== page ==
Micronutrient deficiency or “hidden hunger” is estimated to affect two billion people worldwide and increasing the micronutrient concentration of food could play an important role in tackling this global challenge. Using a combination of imaging techniques and atomic absorption spectroscopy, we describe a link between root phenotype and micronutrient concentration in cassava, which could enable new phenotypic selection strategies for breeding. This approach could be used with existing breeding infrastructure to enhance the micronutrient concentration of cassava and hence, benefit the health of people, particularly in low-income countries where cassava is consumed as a staple crop.
- Cassava storage roots are a staple food in low-income countries of South-East Asia and sub-Saharan Africa, where growth stunting is prevalent as a consequence of micronutrient deficiencies. We aim to link phenotypes of field-grown cassava
roots to micronutrient concentration in the edible storage roots as a simple way to improve phenotypic selection for nutritional value in cassava.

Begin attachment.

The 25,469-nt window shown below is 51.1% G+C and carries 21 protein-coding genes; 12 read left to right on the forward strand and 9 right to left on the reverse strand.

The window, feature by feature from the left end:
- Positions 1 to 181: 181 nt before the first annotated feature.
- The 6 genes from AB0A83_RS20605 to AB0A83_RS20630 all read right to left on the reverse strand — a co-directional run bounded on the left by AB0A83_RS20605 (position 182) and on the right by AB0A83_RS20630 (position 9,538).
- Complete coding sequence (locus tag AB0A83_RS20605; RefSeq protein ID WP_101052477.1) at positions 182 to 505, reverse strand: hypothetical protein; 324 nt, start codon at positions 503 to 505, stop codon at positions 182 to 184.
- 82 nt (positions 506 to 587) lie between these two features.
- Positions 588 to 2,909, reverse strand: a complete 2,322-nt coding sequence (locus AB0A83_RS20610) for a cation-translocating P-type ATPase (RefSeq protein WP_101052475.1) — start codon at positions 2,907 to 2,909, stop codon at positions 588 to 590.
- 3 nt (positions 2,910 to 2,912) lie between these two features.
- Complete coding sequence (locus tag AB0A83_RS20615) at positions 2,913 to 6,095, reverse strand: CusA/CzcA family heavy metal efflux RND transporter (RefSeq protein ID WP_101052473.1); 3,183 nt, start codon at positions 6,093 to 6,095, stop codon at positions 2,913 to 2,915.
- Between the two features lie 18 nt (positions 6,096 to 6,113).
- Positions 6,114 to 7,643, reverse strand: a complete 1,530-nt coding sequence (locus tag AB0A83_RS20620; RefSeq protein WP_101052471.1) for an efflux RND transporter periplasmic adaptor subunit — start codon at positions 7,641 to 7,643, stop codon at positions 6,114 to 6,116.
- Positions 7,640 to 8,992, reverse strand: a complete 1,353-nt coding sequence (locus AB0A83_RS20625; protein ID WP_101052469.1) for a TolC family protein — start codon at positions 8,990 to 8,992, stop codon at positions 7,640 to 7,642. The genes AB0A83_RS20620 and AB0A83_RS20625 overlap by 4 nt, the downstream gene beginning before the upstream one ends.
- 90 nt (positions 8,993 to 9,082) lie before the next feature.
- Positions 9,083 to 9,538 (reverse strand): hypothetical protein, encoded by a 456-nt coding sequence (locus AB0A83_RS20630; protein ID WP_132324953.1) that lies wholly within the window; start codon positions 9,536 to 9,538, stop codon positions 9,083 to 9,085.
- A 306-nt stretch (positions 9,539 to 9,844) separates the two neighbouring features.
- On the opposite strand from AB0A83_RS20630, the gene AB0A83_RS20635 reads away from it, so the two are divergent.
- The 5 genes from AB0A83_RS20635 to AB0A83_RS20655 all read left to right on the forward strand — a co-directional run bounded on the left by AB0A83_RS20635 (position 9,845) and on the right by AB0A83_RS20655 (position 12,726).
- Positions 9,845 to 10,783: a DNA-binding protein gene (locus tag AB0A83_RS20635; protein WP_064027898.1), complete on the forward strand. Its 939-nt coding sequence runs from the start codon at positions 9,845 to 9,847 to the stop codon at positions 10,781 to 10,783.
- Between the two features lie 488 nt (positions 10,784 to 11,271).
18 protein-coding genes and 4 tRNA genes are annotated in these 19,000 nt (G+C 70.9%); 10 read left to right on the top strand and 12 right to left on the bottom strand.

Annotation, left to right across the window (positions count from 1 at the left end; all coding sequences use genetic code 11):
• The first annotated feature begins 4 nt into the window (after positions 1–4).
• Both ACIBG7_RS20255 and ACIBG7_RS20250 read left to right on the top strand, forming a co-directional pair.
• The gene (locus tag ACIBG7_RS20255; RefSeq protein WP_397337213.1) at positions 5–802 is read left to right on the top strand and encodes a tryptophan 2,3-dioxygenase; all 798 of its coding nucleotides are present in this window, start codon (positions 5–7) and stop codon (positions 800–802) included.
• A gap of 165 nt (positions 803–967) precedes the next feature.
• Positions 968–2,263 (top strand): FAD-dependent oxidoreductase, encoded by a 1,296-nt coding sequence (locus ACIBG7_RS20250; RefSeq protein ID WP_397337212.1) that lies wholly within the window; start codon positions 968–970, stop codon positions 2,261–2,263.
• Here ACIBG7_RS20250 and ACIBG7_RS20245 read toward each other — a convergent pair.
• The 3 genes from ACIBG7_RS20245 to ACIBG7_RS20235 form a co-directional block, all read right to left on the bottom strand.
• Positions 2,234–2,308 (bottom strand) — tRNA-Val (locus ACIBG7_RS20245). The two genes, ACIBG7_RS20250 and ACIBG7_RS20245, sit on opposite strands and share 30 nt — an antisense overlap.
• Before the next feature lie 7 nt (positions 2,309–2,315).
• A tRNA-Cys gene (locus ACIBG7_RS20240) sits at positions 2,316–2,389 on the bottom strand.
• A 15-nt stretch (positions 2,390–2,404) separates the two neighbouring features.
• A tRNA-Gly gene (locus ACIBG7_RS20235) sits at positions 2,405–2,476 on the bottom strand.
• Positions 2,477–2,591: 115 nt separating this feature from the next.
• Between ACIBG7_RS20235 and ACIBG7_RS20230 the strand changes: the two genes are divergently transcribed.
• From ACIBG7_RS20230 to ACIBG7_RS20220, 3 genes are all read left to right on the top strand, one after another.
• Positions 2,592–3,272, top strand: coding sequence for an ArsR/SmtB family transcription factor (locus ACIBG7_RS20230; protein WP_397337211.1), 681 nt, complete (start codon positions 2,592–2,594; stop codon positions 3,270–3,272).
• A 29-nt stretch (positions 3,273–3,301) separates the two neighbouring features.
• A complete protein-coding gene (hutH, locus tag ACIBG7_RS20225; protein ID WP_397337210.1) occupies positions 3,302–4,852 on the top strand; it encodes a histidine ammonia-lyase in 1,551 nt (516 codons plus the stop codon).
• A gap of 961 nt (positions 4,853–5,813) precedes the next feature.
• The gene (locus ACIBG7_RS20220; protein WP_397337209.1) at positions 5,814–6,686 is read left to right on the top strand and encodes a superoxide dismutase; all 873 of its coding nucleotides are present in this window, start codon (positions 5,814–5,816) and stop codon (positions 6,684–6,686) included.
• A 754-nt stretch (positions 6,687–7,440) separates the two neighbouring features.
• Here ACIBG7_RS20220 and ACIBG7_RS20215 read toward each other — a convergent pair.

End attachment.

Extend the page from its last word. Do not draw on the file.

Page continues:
- We used existing and newly developed imaging techniques to quantify root phenotypes of the cassava root architecture over time and used flame atomic absorption spectroscopy to measure micronutrient concentration in storage roots. Both
together allow the association of root phenotypes with micronutrient concentration in mature cassava roots.
- We show that early and late bulking genotypes in cassava exhibit distinct foraging behaviors that are associated with micronutrient concentration in the edible storage root. Our observations suggest that late bulking cassava is a key to provide
sufficient micronutrients in the edible storage root.
- The association between root phenotype and micronutrient concentration with imaging techniques allows phenotypic selection for enhanced micronutrient concentration. Therefore, implementing image-based phenotyping into cassava breeding programs in sub-Saharan Africa and South-East Asia could be an essential element to resolve micronutrient deficiencies that puts individuals at a higher risk of growth stunting.
Busener N, Kengkanna J, Saengwilai PJ, Bucksch A. 2020. Image‐based root phenotyping links root architecture to micronutrient concentration in cassava. Plants, People, Planet 2: 678–687.